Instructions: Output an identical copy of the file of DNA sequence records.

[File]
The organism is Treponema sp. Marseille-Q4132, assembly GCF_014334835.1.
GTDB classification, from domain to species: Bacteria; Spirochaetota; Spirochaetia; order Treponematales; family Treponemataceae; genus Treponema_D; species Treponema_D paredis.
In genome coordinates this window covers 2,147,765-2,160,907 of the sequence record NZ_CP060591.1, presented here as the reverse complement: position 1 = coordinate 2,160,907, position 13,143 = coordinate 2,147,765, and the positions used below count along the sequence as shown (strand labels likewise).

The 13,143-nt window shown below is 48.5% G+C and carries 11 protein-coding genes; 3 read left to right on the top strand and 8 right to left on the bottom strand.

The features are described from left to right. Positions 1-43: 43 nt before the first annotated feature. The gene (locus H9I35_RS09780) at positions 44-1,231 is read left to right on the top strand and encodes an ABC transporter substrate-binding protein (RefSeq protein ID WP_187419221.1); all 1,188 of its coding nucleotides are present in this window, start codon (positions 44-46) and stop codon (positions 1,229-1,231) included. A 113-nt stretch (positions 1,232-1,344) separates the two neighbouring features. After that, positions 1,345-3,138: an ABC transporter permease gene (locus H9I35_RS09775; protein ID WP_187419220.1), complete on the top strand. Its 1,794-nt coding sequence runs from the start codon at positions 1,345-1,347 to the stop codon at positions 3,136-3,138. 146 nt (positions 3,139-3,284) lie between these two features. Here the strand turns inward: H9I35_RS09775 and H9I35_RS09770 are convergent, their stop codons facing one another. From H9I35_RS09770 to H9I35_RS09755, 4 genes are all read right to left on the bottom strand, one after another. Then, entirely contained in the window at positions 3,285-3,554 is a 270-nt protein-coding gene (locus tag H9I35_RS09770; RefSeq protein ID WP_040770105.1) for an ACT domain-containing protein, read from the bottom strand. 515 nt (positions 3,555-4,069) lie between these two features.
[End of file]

The organism is Treponema sp. Marseille-Q4132, assembly GCF_014334835.1.
GTDB classification, from domain to species: Bacteria; Spirochaetota; Spirochaetia; order Treponematales; family Treponemataceae; genus Treponema_D; species Treponema_D paredis.
In genome coordinates this window covers 2,147,765-2,160,907 of the sequence record NZ_CP060591.1, presented here as the reverse complement: position 1 = coordinate 2,160,907, position 13,143 = coordinate 2,147,765, and the positions used below count along the sequence as shown (strand labels likewise).

The 13,143-nt window shown below is 48.5% G+C and carries 11 protein-coding genes; 3 read left to right on the top strand and 8 right to left on the bottom strand.

The features are described from left to right. Positions 1-43: 43 nt before the first annotated feature. The gene (locus H9I35_RS09780) at positions 44-1,231 is read left to right on the top strand and encodes an ABC transporter substrate-binding protein (RefSeq protein ID WP_187419221.1); all 1,188 of its coding nucleotides are present in this window, start codon (positions 44-46) and stop codon (positions 1,229-1,231) included. A 113-nt stretch (positions 1,232-1,344) separates the two neighbouring features. After that, positions 1,345-3,138: an ABC transporter permease gene (locus H9I35_RS09775; protein ID WP_187419220.1), complete on the top strand. Its 1,794-nt coding sequence runs from the start codon at positions 1,345-1,347 to the stop codon at positions 3,136-3,138. 146 nt (positions 3,139-3,284) lie between these two features. Here the strand turns inward: H9I35_RS09775 and H9I35_RS09770 are convergent, their stop codons facing one another. From H9I35_RS09770 to H9I35_RS09755, 4 genes are all read right to left on the bottom strand, one after another. Then, entirely contained in the window at positions 3,285-3,554 is a 270-nt protein-coding gene (locus tag H9I35_RS09770; RefSeq protein ID WP_040770105.1) for an ACT domain-containing protein, read from the bottom strand. 515 nt (positions 3,555-4,069) lie between these two features.